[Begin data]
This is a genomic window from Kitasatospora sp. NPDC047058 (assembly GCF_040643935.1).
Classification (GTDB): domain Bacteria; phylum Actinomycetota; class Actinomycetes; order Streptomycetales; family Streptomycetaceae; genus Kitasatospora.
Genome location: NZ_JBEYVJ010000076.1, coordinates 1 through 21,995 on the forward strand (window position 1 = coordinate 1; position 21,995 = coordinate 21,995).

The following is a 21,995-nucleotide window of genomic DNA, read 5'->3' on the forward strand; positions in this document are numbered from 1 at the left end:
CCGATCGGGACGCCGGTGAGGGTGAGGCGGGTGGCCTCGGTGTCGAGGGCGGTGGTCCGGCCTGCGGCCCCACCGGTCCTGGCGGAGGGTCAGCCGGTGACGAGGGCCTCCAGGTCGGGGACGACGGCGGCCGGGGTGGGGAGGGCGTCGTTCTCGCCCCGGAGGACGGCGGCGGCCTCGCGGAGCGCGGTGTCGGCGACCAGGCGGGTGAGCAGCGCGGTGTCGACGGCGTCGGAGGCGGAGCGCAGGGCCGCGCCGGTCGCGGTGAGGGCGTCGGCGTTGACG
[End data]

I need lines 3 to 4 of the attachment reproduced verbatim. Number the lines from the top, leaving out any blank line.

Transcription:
Genome location: NZ_JBEYVJ010000076.1, coordinates 1 through 21,995 on the forward strand (window position 1 = coordinate 1; position 21,995 = coordinate 21,995).

The following is a 21,995-nucleotide window of genomic DNA, read 5'->3' on the forward strand; positions in this document are numbered from 1 at the left end: